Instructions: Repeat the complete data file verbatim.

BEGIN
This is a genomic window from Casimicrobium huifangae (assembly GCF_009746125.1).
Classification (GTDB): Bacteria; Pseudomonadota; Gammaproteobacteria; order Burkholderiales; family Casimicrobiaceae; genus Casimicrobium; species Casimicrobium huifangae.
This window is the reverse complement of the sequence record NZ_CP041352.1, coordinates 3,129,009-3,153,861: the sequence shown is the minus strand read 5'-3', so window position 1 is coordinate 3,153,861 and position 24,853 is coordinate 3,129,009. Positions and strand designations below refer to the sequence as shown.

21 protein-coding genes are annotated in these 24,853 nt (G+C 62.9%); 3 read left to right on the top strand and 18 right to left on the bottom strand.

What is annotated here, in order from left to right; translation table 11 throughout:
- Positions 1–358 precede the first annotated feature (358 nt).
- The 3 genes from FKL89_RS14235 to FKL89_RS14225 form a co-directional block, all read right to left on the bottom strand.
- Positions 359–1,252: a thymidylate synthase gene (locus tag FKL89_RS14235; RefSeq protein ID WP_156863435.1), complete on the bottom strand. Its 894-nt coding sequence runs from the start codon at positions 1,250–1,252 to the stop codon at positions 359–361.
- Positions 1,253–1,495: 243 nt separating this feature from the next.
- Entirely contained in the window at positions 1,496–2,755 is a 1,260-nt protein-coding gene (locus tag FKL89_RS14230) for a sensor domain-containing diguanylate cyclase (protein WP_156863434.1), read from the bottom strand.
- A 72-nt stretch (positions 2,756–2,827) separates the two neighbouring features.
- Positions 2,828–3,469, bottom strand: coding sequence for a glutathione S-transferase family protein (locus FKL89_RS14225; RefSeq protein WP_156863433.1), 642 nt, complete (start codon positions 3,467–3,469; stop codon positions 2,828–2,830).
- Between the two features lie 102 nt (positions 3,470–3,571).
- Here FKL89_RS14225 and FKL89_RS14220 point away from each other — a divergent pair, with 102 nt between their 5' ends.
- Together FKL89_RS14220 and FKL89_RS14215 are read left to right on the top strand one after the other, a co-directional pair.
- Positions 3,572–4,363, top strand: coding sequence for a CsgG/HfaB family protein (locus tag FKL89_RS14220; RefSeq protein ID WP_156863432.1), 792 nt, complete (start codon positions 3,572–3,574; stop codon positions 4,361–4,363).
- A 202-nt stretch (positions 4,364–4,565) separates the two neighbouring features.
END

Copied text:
This is a genomic window from Casimicrobium huifangae (assembly GCF_009746125.1).
Classification (GTDB): Bacteria; Pseudomonadota; Gammaproteobacteria; order Burkholderiales; family Casimicrobiaceae; genus Casimicrobium; species Casimicrobium huifangae.
This window is the reverse complement of the sequence record NZ_CP041352.1, coordinates 3,129,009-3,153,861: the sequence shown is the minus strand read 5'-3', so window position 1 is coordinate 3,153,861 and position 24,853 is coordinate 3,129,009. Positions and strand designations below refer to the sequence as shown.

21 protein-coding genes are annotated in these 24,853 nt (G+C 62.9%); 3 read left to right on the top strand and 18 right to left on the bottom strand.

What is annotated here, in order from left to right; translation table 11 throughout:
- Positions 1–358 precede the first annotated feature (358 nt).
- The 3 genes from FKL89_RS14235 to FKL89_RS14225 form a co-directional block, all read right to left on the bottom strand.
- Positions 359–1,252: a thymidylate synthase gene (locus tag FKL89_RS14235; RefSeq protein ID WP_156863435.1), complete on the bottom strand. Its 894-nt coding sequence runs from the start codon at positions 1,250–1,252 to the stop codon at positions 359–361.
- Positions 1,253–1,495: 243 nt separating this feature from the next.
- Entirely contained in the window at positions 1,496–2,755 is a 1,260-nt protein-coding gene (locus tag FKL89_RS14230) for a sensor domain-containing diguanylate cyclase (protein WP_156863434.1), read from the bottom strand.
- A 72-nt stretch (positions 2,756–2,827) separates the two neighbouring features.
- Positions 2,828–3,469, bottom strand: coding sequence for a glutathione S-transferase family protein (locus FKL89_RS14225; RefSeq protein WP_156863433.1), 642 nt, complete (start codon positions 3,467–3,469; stop codon positions 2,828–2,830).
- Between the two features lie 102 nt (positions 3,470–3,571).
- Here FKL89_RS14225 and FKL89_RS14220 point away from each other — a divergent pair, with 102 nt between their 5' ends.
- Together FKL89_RS14220 and FKL89_RS14215 are read left to right on the top strand one after the other, a co-directional pair.
- Positions 3,572–4,363, top strand: coding sequence for a CsgG/HfaB family protein (locus tag FKL89_RS14220; RefSeq protein ID WP_156863432.1), 792 nt, complete (start codon positions 3,572–3,574; stop codon positions 4,361–4,363).
- A 202-nt stretch (positions 4,364–4,565) separates the two neighbouring features.